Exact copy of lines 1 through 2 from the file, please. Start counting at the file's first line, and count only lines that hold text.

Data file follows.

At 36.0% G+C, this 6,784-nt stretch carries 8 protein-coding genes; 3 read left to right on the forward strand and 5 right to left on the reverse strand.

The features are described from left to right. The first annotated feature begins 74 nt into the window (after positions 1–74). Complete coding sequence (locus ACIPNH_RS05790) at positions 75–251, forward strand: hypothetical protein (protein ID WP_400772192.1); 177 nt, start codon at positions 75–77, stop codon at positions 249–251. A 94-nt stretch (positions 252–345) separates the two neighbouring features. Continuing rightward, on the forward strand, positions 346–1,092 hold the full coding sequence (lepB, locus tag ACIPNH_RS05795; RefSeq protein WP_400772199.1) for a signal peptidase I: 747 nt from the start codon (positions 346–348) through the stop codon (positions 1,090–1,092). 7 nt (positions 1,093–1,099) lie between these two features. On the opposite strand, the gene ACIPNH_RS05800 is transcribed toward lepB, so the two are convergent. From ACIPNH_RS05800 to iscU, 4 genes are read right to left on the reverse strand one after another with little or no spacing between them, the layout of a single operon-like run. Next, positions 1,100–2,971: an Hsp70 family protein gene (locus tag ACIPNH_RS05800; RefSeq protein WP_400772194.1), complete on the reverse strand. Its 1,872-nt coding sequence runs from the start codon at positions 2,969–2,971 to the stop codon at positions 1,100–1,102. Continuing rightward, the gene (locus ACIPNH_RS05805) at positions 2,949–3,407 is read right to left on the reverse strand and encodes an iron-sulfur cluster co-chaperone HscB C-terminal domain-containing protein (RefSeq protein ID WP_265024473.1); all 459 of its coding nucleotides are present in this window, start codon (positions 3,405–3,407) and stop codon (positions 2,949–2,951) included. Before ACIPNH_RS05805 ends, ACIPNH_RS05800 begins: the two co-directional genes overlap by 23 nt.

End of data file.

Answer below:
At 36.0% G+C, this 6,784-nt stretch carries 8 protein-coding genes; 3 read left to right on the forward strand and 5 right to left on the reverse strand.

The features are described from left to right. The first annotated feature begins 74 nt into the window (after positions 1–74). Complete coding sequence (locus ACIPNH_RS05790) at positions 75–251, forward strand: hypothetical protein (protein ID WP_400772192.1); 177 nt, start codon at positions 75–77, stop codon at positions 249–251. A 94-nt stretch (positions 252–345) separates the two neighbouring features. Continuing rightward, on the forward strand, positions 346–1,092 hold the full coding sequence (lepB, locus tag ACIPNH_RS05795; RefSeq protein WP_400772199.1) for a signal peptidase I: 747 nt from the start codon (positions 346–348) through the stop codon (positions 1,090–1,092). 7 nt (positions 1,093–1,099) lie between these two features. On the opposite strand, the gene ACIPNH_RS05800 is transcribed toward lepB, so the two are convergent. From ACIPNH_RS05800 to iscU, 4 genes are read right to left on the reverse strand one after another with little or no spacing between them, the layout of a single operon-like run. Next, positions 1,100–2,971: an Hsp70 family protein gene (locus tag ACIPNH_RS05800; RefSeq protein WP_400772194.1), complete on the reverse strand. Its 1,872-nt coding sequence runs from the start codon at positions 2,969–2,971 to the stop codon at positions 1,100–1,102. Continuing rightward, the gene (locus ACIPNH_RS05805) at positions 2,949–3,407 is read right to left on the reverse strand and encodes an iron-sulfur cluster co-chaperone HscB C-terminal domain-containing protein (RefSeq protein ID WP_265024473.1); all 459 of its coding nucleotides are present in this window, start codon (positions 3,405–3,407) and stop codon (positions 2,949–2,951) included. Before ACIPNH_RS05805 ends, ACIPNH_RS05800 begins: the two co-directional genes overlap by 23 nt.